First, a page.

“When you’re dealing with a global public health crisis, having an international presence isn’t just advisable — it is imperative,” Margaret McGlynn, president and CEO of the International AIDS Vaccine Initiative (IAVI), writes in this post in USAID’s “Impact” blog, adding, “That’s why [IAVI], in partnership with USAID, has worked diligently over the past several years to establish itself as a truly global non-profit partner.” She continues, “IAVI has created an enviable network of research centers in sub-Saharan Africa dedicated to assessing novel AIDS vaccine candidates in clinical trials and conducting supporting epidemiological studies on HIV,” and writes that these “partnerships have made meaningful contributions to the research capacity of many developing countries — a capability that is now helping local researchers tackle other diseases” (8/13).
“A global alliance to protect the world’s people from toxic lead, chromium, mercury, pesticides and other pollution has been formed by the World Bank, Asian Development Bank, U.N. agencies, donor countries, foundations and non-government experts in July,” freelance journalist Ben Barber reports in this post in Huffington Post’s “Green” blog. “The Global Alliance for Health and Pollution (GAHP) aims to work together to protect the health of over one hundred million people in poor countries who are at risk from toxic pollution,” Barber writes, adding, “The group will work with governments to clean-up toxic hotspots where children, especially, are being poisoned. It could also respond to emergencies such as a recent lead poisoning outbreak in Nigeria that killed hundreds of children” (8/10).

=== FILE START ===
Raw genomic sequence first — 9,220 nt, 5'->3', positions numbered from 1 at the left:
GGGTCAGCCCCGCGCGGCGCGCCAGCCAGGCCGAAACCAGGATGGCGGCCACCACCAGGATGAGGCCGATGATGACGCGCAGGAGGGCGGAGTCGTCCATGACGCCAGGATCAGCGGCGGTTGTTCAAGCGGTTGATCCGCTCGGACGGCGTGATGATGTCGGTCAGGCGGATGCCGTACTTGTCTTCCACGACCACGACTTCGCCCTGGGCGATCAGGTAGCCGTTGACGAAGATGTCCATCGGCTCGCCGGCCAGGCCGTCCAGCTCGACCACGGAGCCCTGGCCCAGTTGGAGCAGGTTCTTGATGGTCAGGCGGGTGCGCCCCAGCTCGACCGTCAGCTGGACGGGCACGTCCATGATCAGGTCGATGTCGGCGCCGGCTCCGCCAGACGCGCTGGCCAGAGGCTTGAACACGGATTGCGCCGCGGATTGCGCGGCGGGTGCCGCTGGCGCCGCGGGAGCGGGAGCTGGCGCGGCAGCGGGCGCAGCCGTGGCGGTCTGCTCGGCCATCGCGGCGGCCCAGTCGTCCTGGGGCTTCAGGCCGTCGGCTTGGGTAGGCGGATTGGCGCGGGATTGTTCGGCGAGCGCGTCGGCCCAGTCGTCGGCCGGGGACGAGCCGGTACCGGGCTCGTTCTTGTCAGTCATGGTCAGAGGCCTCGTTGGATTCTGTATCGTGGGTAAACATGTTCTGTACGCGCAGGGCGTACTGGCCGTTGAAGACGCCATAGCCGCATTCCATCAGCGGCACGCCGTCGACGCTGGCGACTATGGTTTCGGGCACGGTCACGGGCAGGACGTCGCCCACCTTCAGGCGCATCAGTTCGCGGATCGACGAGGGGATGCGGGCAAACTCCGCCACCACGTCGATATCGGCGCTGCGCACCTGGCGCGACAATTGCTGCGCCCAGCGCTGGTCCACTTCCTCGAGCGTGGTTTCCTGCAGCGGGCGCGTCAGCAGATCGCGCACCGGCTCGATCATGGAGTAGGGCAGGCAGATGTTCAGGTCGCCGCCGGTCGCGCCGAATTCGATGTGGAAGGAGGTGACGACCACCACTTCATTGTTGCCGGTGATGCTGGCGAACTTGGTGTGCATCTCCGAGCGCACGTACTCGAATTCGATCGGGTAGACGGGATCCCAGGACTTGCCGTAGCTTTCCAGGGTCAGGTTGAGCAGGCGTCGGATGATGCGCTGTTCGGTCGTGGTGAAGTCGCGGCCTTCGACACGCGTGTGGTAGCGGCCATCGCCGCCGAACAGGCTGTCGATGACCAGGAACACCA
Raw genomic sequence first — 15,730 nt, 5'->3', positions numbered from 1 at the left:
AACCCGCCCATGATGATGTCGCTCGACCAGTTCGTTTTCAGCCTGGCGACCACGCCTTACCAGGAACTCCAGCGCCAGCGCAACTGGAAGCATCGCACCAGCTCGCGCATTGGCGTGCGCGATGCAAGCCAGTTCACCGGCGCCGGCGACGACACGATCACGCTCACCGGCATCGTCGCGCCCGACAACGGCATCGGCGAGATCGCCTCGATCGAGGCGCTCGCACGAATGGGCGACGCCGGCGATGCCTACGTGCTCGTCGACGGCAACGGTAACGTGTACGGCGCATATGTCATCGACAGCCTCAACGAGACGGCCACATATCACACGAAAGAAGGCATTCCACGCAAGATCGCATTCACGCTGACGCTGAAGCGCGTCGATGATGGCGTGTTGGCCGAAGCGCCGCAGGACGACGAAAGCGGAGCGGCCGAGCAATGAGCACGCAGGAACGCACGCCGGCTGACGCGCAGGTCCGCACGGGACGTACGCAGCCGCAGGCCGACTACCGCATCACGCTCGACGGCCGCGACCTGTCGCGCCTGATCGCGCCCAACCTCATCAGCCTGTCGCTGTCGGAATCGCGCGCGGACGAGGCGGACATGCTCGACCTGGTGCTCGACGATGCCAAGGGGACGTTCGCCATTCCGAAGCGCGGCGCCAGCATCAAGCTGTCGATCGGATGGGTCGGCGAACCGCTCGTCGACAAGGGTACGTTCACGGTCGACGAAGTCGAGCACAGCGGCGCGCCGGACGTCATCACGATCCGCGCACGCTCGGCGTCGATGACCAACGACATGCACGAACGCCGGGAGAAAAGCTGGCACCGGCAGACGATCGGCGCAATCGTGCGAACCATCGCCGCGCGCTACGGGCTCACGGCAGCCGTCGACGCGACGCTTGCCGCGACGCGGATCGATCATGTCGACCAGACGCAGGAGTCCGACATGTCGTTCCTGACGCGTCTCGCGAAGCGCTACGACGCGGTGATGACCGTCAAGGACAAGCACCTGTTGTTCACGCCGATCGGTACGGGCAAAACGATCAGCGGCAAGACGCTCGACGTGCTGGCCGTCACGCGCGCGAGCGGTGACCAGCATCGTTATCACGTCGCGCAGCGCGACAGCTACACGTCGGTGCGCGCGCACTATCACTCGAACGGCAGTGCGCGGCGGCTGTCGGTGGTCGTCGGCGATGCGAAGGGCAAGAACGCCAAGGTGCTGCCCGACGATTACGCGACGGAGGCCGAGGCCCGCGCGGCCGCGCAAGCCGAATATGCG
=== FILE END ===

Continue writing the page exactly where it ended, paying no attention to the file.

In a post in the Guardian’s “Sustainable Business” blog, Lisa Herman, managing director of the global health practice area at consulting firm FSG, and Mike Stamp, a senior consultant with FSG, discuss “a new guide for companies on how to participate in global action on women and children’s health” recently launched at the London Family Planning Summit. “The guide, co-authored by social impact consultants FSG and sponsored by the Innovation Working Group in support of the global Every Woman, Every Child effort, sets out concrete opportunities for companies from many different industries to contribute to improving women and children’s health,” they write.
Diagnostics company Cepheid on Monday signed deals with PEPFAR, USAID, UNITAID, and the Bill & Melinda Gates Foundation to immediately reduce the price of its Xpert MTB/RIF test kit for its GeneXpert tuberculosis (TB) diagnostic system in 145 countries, Reuters reports. “The agreements will see the test sold for $9.98, down from its current price of $16.86 per test,” the news service writes, adding, “Cepheid said the Bill & Melinda Gates Foundation will make an initial payment of $3.5 million to make the test immediately available at the lower price” (Ail, 8/6).